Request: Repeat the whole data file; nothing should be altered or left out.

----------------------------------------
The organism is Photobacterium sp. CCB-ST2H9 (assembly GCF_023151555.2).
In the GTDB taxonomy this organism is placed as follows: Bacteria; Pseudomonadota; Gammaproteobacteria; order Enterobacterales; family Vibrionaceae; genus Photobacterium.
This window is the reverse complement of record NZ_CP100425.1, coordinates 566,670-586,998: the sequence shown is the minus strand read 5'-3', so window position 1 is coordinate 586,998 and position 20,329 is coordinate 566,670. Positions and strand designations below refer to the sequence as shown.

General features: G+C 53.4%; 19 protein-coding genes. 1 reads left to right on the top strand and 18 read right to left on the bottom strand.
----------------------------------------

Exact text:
The organism is Photobacterium sp. CCB-ST2H9 (assembly GCF_023151555.2).
In the GTDB taxonomy this organism is placed as follows: Bacteria; Pseudomonadota; Gammaproteobacteria; order Enterobacterales; family Vibrionaceae; genus Photobacterium.
This window is the reverse complement of record NZ_CP100425.1, coordinates 566,670-586,998: the sequence shown is the minus strand read 5'-3', so window position 1 is coordinate 586,998 and position 20,329 is coordinate 566,670. Positions and strand designations below refer to the sequence as shown.

General features: G+C 53.4%; 19 protein-coding genes. 1 reads left to right on the top strand and 18 read right to left on the bottom strand.